Shi studied with the team at UNSW, completed a PhD, and then moved back to China in 2000 to start Suntech. He told the ABC: “I’ve been asked many times, why did I start the business in China, not Australia? I really didn’t have much confidence in running a business over there. Also the cost of labour in Australia is fairly high.”

At that time, the largest solar manufacturing plant in the Southern hemisphere was at Sydney’s Olympic Park, owned by BP Australia. In March 2009, BP closed it, and there was an exodus of renewable energy manufacturing at the same time: wind power company Vestas closed an Australian facility in 2008, and solar thermal manufacturer Ausra moved from NSW to California.

Now we’re throwing $1 billion to get it going again two decades after China’s industry started with Australian research and now with 300 times as much money being thrown at it by the People’s Republic.

Meanwhile, US Treasury Secretary Janet Yellen was in China over the weekend to try talk them out of flooding the world with cheap solar panels, or as she put it in a press release announcing the trip, “pressing Chinese counterparts on unfair trade practices and underscoring the global economic consequences of Chinese industrial overcapacity”.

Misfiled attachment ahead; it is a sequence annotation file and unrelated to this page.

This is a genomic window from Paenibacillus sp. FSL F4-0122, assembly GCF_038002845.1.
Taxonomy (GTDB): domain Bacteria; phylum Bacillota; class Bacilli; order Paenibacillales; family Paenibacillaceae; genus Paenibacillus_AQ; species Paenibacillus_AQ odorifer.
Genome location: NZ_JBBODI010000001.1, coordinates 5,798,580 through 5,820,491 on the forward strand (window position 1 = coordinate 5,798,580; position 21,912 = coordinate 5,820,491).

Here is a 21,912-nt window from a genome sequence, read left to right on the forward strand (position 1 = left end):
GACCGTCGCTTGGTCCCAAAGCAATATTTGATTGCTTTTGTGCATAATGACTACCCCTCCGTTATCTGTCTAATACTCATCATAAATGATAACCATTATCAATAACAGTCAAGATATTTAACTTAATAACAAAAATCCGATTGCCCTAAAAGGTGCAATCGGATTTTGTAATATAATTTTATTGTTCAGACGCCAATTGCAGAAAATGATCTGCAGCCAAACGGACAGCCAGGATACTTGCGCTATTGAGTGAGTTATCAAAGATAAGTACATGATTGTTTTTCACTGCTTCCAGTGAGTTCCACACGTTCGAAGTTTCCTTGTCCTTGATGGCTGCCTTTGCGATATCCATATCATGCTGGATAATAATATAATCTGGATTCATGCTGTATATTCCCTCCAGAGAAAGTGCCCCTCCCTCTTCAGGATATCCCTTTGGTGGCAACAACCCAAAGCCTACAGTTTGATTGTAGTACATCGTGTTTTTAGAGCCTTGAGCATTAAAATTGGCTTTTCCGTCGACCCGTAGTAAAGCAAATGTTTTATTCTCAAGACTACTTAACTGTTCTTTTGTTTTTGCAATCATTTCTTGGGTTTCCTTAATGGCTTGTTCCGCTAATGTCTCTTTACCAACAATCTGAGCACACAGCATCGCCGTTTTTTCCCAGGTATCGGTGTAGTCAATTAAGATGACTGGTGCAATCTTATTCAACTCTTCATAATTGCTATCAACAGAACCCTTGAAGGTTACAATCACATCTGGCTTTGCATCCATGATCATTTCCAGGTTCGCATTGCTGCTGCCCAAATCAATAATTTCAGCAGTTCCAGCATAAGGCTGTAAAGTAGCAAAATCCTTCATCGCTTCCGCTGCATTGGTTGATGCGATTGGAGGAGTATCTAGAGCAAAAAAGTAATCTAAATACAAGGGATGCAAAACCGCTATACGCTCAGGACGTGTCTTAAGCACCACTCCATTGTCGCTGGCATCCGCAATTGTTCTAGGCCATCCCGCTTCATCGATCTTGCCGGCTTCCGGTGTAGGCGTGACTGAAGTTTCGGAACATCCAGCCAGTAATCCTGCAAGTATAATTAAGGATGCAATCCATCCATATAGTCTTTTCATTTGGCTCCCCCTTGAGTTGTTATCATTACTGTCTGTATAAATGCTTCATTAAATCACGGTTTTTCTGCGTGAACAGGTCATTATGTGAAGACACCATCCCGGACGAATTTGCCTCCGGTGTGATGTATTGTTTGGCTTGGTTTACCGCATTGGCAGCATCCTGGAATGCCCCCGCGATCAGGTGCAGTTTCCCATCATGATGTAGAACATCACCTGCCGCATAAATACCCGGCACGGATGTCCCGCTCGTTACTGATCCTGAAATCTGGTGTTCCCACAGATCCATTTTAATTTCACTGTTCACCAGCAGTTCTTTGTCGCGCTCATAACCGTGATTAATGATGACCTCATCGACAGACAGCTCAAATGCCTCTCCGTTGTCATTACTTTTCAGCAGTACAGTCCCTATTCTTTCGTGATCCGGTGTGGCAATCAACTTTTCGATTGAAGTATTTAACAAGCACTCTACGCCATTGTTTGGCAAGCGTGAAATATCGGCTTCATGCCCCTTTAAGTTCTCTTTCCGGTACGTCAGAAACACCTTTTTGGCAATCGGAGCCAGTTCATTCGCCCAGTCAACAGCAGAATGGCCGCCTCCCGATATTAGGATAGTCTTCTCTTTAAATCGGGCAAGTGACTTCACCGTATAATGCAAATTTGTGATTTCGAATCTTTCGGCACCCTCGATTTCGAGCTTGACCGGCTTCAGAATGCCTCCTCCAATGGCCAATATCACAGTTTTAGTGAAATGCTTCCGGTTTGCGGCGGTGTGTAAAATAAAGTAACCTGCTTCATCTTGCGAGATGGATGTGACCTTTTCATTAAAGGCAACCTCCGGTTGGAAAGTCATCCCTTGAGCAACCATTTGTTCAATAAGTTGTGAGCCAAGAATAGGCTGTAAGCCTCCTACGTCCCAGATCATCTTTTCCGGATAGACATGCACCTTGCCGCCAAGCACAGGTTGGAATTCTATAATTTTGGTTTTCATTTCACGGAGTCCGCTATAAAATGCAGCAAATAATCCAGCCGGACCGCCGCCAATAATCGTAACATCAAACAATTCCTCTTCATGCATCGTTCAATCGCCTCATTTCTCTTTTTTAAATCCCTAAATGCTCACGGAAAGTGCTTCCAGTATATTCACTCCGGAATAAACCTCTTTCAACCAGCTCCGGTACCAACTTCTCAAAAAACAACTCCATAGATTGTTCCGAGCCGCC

In an interview with the Wall Street Journal before she left, she said: “we don’t want to be overly dependent and they want to dominate the market. We’re not going to let that happen.”

“People like me grew up with the view: If people send you cheap goods, you should send a thank-you note. That’s what standard economics basically says. I would never ever again say, ‘Send a thank-you note.’”

There is a solid, orthodox economic argument in favour of the thank you note, encapsulated on Twitter by senior fellow at the Carnegie Endowment and long-time China analyst, Michael Pettis, who responded thus to Yellen’s interview: “People are not just consumers. They are also producers, and the extent to which they can consume does not depend on how cheap consumer products are, but rather on how much they produce.

“Economists are learning that cheap goods delivered through massive trade deficits do not increase consumption. They mainly increase debt.”

But that only works if the people can actually be sustainably viable producers of something.